Taffy's Story of Hope, Overcoming Challenges, and Miracles
Taffy in Grand Prix condition, August 2015. Photo by Lenny Truett.
Lafayette HQ ("Taffy" to his friends) is a 2002 Hanoverian gelding from Some Day Soon Farm in Maryland who now calls Dancing Horse Farm (DHF) in Lebanon, Ohio, home. When Taffy was 4 years old, he escaped from his stall and tried to explore the barn and ended up "ping-ponging" (as he's still known to do) himself into a heap of trouble. He wound up getting one of his hind legs caught in the tongue of a manure spreader! His wounds were treated and he was turned out to pasture to recover. As a result of the injury and three years of developing strong compensation patterns while he was left to his own devices, he became significantly asymmetric, with a twisted pelvis and atrophied muscles all along his injured side. He also developed a fascinating overcompensation pattern on the opposite side to make up for the "missing" side. There was at least a foot of difference between the length of stride of the strong versus the injured hind legs. As if all these physical issues weren't enough complication, his overactive terror response to everything coupled with a wild canter that required a buck to start and several times required a solid wall to stop made for very interesting and quite scary early rides.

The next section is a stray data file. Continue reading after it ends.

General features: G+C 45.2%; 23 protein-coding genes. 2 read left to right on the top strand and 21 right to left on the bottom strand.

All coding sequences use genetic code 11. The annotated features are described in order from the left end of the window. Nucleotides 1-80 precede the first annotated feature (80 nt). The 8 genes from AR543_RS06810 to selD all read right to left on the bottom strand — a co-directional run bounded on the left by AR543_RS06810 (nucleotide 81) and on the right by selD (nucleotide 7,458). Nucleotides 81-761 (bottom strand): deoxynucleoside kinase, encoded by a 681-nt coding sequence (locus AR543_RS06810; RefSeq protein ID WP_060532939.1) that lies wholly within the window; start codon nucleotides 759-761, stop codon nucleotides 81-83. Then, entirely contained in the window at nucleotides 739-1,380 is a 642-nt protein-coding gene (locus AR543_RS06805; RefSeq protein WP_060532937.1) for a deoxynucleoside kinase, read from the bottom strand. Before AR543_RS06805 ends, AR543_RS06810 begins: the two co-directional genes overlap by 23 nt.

Lafayette arrived at Jen Truett’s DHF in October of 2009 on a trailer with two other horses for Jen to train and sell. Within a couple of days of his arrival, Jen called the owner with the news that she would not be able to sell him because he had too many problems, both mentally and physically. The owner gave Jen two weeks to evaluate him and try to find someone to take him on, but if she couldn't find a viable option for him, the owner would do the responsible thing and have him put down so that he didn't wind up hurting someone or getting into a neglectful or abusive situation himself. Jen had her soft-tissue bodyworker, Linda Booren, evaluate him and was shocked to hear really encouraging feedback. Linda felt that Lafayette (he wasn't "Taffy" yet) was very willing to change both physically and mentally. In fact, she said it's rare to find a horse with so much elasticity in his joints even with no prior history of injury! So, Jen rode him the next day with the goal of determining whether or not he was willing to make biomechanic pattern changes and to "try." To her amazement, Taffy did both in one ride!